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US English

Music playlists can predict market returns

By Kevin Donovan

17:28, 28 January 2022

Symphony orchestra
Can Spotify playlists predict asset prices? - Photo: Shutterstock
'September' has the highest valence score in 20 of 40 countries 'September' has the highest valence score in 20 of 40 countries - Photo: Shutterstock

A study being published in a forthcoming Journal of Financial Economics suggests near-term stock market performance can be predicted by the types of songs people listen to over the music streaming service Spotify.

Specifically, by analysing a statistic Spotify tracks called “valence” or positivity to assess the overall mood of a population, four professors theorise increases in music sentiment translate to a 1.2 basis point increase in returns, followed five days later by a 1 basis point decline.

On an annualised basis, this equates to a 3% boost in equity returns on days when people are listening to upbeat music followed by a 2.40% decline the following week.

The basis for the study, titled “Music Sentiment and Stock Returns Around the World” – co-authored by Alex Edmans of the London Business School, Adrian Fernandez-Perez of Auckland University of Technology, Alexandre Garel of Audencia Business School and Ivan Indriawan of the Auckland University of Technology’s Department of Finance – is that numerous variables affect human sentiment, and as stock traders are human, that sentiment has an impact on equity returns.

The song with the top overall valence rating in the US, Canada, UK and much of the EU is Earth Wind & Fire's 1978 Billboard #1 hit September, with a 0.982 valence score, according to data maintined by Spotify. Conversely, Legion Inoculant by TOOL ranks last with a 0.026 valence rating. For just the 2010s decade, the aptly named Happy by Pharrell Williams scored the highest at 0.962, while Post Malone's Rockstar, at 0.129, had the lowest valence score (see chart).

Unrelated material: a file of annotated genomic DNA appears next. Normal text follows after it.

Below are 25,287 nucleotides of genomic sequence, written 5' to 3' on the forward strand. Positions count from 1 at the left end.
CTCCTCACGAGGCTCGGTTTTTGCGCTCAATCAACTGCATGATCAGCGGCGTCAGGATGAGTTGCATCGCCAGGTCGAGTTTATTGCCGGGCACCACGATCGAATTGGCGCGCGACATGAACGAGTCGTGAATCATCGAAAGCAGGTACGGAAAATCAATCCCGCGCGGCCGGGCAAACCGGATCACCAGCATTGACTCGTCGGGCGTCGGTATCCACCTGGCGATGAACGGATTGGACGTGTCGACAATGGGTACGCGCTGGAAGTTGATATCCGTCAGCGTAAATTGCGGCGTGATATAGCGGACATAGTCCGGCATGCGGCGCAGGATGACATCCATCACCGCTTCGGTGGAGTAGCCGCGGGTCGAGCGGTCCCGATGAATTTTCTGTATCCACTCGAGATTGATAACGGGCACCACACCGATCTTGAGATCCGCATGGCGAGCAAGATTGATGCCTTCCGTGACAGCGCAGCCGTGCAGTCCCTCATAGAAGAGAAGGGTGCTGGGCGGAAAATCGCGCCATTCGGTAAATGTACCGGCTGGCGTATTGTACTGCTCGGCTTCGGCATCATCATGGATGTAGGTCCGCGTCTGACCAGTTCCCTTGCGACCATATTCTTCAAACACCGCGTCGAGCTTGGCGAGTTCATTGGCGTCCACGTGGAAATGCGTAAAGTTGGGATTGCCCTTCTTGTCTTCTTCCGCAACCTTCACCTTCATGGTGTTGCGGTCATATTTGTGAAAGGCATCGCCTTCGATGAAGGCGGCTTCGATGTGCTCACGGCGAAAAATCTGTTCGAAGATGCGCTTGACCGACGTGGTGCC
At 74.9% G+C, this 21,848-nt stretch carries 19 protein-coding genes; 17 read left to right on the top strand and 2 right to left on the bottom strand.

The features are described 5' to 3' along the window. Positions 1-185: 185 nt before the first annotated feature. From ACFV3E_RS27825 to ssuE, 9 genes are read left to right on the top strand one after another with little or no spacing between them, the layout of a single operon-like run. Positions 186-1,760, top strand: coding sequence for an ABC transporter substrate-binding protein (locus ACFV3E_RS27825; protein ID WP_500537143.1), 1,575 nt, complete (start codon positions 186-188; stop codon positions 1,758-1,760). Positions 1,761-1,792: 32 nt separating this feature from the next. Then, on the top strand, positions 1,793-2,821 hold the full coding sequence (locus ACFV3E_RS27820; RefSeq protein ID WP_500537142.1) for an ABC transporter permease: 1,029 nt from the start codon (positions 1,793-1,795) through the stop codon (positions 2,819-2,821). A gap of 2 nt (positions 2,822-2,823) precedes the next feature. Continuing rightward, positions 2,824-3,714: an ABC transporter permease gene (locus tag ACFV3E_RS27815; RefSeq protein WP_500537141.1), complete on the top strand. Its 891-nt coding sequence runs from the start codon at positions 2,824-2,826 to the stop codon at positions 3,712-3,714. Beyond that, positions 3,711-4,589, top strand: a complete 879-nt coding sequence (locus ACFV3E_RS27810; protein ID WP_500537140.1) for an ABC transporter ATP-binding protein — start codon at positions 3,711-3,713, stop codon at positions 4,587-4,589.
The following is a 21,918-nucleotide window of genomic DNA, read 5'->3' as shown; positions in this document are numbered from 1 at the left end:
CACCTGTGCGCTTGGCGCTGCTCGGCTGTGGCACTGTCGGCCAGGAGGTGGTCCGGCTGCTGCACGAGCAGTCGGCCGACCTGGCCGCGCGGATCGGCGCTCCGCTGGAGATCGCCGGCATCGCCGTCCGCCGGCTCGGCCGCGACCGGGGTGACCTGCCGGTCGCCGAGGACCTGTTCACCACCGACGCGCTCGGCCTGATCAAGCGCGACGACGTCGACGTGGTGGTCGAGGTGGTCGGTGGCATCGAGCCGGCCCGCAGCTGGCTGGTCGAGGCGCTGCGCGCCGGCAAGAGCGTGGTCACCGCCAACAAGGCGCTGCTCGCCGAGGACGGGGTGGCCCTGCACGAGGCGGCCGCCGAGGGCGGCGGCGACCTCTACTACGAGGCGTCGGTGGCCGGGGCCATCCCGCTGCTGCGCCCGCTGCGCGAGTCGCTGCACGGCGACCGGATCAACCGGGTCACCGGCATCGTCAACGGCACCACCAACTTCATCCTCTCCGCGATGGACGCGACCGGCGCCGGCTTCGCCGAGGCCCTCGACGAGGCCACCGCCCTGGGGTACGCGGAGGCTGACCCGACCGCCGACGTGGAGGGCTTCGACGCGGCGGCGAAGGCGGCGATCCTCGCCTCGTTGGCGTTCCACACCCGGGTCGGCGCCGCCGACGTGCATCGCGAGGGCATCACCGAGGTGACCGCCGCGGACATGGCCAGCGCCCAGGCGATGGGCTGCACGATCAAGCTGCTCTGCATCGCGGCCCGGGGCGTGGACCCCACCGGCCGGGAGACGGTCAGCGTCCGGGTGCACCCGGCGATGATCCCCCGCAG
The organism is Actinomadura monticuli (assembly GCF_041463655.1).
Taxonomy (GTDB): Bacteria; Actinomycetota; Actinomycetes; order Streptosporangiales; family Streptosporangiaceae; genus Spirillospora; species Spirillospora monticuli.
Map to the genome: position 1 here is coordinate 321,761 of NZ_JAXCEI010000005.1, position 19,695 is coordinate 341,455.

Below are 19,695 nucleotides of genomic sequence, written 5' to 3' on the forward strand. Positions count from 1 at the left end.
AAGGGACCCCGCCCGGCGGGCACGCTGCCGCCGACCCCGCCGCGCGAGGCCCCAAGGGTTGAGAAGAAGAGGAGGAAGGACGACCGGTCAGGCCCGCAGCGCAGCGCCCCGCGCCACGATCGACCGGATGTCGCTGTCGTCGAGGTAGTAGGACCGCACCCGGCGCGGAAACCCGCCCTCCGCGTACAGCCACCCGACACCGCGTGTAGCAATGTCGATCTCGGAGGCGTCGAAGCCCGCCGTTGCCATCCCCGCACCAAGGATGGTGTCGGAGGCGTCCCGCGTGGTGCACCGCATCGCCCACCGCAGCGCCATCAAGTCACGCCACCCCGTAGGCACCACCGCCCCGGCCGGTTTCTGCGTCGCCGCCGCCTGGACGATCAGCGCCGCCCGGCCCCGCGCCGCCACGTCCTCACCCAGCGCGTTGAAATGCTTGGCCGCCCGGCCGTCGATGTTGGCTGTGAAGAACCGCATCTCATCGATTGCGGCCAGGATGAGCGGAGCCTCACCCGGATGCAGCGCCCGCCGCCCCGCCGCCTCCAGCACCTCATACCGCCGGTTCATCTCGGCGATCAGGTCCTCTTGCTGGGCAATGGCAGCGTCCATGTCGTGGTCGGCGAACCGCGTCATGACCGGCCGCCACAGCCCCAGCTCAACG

Songs from 2010s with highest valence rating on SpotifyHighest valence ratings of songs on Billboard's Top 100 Songs of the 2010s - Photo: Edmans, Alex

September by Earth, Wind & Fire makes stocks go up


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Music as proxy for mood

The many variables that can influence our collective mood include weather, sporting event results, geopolitical unrest and Covid-19 restrictions. While mood can be difficult to quantify, the professors believe it is reflected in the choice of music we consume.

“We find that daily index returns are positively correlated with contemporaneous music sentiment and negatively correlated with sentiment five days prior, suggestive of a reversal,” the group wrote. “This result is consistent with the pattern we observe at the weekly frequency and suggests that mood swings, as reflected in music sentiment, lead to changes in stock prices.”


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Additionally, they find that in the US – where stock trading is less restricted than in most other markets – the turnaround happens more rapidly, after three days of a positive sentiment gain.

Covid-19 restrictions influence mood

This is evident in Covid-19-related short-sale bans and trade volume restrictions implemented in some countries but not others in March of 2020, exacerbating the effect. Two countries introduced such stock trading restrictions soon after Covid-19 was declared a global pandemic and stock returns experienced a greater than average correlation to music sentiment.

In France, where a short-sale ban was instituted on 17 March 2020, and when Australia capped trading volume, a one standard deviation increase in music sentiment was followed by a 33.6 basis point increase in contemporaneous returns, followed by an 89.2 basis point decrease in future returns.

“In sum, the effect of music sentiment on market returns is markedly stronger when a country’s stock market is subject to limits to arbitrage,” the professors surmised.

Songs from 2010s with lowest valence rating on SpotifyLowest valence ratings of songs on Billboard's Top 100 Songs of the 2010s - Photo: Edmans, Alex

Mutual fund flows affected

Mutual fund capital flows are also correlated to music sentiment, the professors found. For example, based on an average $976m (£727.7m) fund size, a one standard deviation increase in music sentiment saw a weekly $29,000 capital inflow, or $1.5m on an annualised basis. Conversely, the same size fund experienced a $31,000 capital outflow the following week, or $1.6m on an annualised basis.

For flight-to-safety government bonds, the results were limited. While the study did see a one standard deviation increase in music sentiment led to a 0.01 basis point decrease in bond-indexed fund returns or a 0.5% annual decline – significant given the mean bond-fund return is 2.2% per year – the study found no inverse relationship for future returns for bond funds.

In conclusion, the professors believe that music sentiment, as measured by Spotify’s valence metric, can be used as a proxy for a population’s overall mood, and therefore is predictive of its near-term asset prices.

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